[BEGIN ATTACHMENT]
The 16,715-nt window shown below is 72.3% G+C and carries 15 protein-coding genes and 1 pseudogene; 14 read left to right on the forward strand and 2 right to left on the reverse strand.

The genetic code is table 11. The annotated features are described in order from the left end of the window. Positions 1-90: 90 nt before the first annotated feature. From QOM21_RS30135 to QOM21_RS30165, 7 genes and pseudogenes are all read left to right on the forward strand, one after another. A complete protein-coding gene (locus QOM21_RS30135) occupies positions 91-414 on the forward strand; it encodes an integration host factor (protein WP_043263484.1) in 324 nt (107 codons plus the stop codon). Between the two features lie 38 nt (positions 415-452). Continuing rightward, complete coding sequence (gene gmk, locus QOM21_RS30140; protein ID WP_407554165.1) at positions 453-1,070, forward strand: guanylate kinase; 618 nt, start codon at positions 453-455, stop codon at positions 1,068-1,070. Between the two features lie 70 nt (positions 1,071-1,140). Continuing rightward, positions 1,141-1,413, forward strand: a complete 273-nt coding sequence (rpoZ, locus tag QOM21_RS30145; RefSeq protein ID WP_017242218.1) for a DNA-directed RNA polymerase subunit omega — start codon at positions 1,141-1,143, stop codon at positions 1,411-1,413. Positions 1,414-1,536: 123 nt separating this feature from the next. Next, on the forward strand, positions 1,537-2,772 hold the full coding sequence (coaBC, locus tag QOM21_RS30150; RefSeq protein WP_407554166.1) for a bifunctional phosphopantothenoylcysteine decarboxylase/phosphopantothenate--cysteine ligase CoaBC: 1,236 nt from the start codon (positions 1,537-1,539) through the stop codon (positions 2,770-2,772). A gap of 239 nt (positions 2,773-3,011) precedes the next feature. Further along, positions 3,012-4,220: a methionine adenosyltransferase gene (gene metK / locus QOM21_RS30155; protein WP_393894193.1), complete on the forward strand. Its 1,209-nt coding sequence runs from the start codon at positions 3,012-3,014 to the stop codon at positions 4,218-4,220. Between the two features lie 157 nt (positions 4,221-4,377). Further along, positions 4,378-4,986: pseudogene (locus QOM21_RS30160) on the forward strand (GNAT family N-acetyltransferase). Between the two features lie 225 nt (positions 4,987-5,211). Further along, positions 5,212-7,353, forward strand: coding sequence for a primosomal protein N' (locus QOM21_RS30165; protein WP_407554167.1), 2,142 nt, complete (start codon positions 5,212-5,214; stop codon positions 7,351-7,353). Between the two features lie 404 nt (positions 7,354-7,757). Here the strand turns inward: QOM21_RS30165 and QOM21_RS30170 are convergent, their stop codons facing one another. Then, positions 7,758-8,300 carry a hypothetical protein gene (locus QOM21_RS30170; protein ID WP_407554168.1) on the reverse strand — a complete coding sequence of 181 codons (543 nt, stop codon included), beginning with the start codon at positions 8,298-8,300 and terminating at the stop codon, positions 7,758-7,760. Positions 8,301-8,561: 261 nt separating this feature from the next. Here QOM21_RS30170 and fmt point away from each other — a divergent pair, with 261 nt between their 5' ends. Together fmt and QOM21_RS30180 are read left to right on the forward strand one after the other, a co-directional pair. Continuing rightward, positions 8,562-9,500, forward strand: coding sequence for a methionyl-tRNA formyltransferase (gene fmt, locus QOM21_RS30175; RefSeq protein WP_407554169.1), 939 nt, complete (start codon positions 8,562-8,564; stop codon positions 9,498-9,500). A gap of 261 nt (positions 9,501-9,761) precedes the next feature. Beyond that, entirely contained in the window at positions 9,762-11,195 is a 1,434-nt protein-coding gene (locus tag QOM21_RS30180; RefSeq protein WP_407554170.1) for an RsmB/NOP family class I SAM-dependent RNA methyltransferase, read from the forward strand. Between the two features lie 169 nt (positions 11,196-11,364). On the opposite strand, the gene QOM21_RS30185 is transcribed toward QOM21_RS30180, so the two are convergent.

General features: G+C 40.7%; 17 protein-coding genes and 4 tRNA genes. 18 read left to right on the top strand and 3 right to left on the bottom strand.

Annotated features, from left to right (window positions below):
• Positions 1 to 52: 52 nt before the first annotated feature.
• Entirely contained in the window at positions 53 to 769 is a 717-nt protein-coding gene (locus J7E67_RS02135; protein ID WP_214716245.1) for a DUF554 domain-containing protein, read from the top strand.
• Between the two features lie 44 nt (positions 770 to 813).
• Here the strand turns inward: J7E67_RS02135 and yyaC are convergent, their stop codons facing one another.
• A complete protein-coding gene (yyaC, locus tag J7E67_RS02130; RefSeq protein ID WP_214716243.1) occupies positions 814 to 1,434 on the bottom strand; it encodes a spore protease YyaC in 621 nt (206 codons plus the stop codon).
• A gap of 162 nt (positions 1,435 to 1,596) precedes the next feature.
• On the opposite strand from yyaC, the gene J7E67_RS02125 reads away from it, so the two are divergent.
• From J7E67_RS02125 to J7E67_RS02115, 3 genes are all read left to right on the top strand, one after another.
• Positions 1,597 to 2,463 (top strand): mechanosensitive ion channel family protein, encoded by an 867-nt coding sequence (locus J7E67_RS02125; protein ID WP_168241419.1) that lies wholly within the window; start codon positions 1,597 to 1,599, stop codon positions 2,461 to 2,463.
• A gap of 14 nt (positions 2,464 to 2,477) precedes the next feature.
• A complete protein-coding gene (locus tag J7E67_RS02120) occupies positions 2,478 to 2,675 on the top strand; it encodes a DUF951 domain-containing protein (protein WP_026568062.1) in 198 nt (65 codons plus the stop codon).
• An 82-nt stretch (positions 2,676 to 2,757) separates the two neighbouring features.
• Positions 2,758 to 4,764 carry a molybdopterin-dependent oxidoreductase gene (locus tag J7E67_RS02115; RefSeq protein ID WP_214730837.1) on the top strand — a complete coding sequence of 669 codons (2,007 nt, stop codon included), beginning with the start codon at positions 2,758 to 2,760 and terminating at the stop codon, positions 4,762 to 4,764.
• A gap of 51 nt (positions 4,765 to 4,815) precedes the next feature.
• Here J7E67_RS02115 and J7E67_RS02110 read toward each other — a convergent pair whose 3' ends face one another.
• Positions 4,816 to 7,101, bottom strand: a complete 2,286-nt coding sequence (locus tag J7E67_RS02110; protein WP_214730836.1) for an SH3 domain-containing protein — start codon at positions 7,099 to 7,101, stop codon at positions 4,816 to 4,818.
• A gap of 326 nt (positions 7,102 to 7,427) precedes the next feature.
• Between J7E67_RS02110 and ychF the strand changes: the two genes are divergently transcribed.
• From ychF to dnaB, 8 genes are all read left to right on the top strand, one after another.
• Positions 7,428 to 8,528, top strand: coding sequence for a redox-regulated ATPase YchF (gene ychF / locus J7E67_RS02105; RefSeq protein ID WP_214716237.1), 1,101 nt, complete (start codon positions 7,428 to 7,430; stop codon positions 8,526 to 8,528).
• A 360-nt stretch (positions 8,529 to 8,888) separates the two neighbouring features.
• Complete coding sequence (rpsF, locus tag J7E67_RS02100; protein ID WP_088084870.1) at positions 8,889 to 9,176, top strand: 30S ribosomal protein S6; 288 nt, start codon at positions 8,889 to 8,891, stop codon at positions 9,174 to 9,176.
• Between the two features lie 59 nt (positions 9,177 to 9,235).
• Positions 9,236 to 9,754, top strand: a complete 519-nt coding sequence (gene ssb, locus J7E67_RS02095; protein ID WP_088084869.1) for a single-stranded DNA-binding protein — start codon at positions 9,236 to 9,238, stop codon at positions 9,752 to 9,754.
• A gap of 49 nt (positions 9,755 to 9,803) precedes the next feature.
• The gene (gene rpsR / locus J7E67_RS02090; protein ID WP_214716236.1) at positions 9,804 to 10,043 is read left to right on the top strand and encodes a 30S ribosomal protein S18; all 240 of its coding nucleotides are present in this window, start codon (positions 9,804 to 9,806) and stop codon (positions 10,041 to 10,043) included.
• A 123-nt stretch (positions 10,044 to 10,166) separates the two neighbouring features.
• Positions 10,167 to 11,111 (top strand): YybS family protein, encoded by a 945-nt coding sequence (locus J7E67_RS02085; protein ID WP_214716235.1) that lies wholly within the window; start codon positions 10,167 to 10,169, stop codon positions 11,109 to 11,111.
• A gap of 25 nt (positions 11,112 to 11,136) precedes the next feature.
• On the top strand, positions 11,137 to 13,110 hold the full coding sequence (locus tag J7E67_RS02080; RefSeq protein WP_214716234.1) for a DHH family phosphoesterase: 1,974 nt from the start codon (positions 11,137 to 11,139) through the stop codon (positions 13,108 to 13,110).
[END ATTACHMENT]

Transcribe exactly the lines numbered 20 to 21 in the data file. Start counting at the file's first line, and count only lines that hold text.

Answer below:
• Positions 4,816 to 7,101, bottom strand: a complete 2,286-nt coding sequence (locus tag J7E67_RS02110; protein WP_214730836.1) for an SH3 domain-containing protein — start codon at positions 7,099 to 7,101, stop codon at positions 4,816 to 4,818.
• A gap of 326 nt (positions 7,102 to 7,427) precedes the next feature.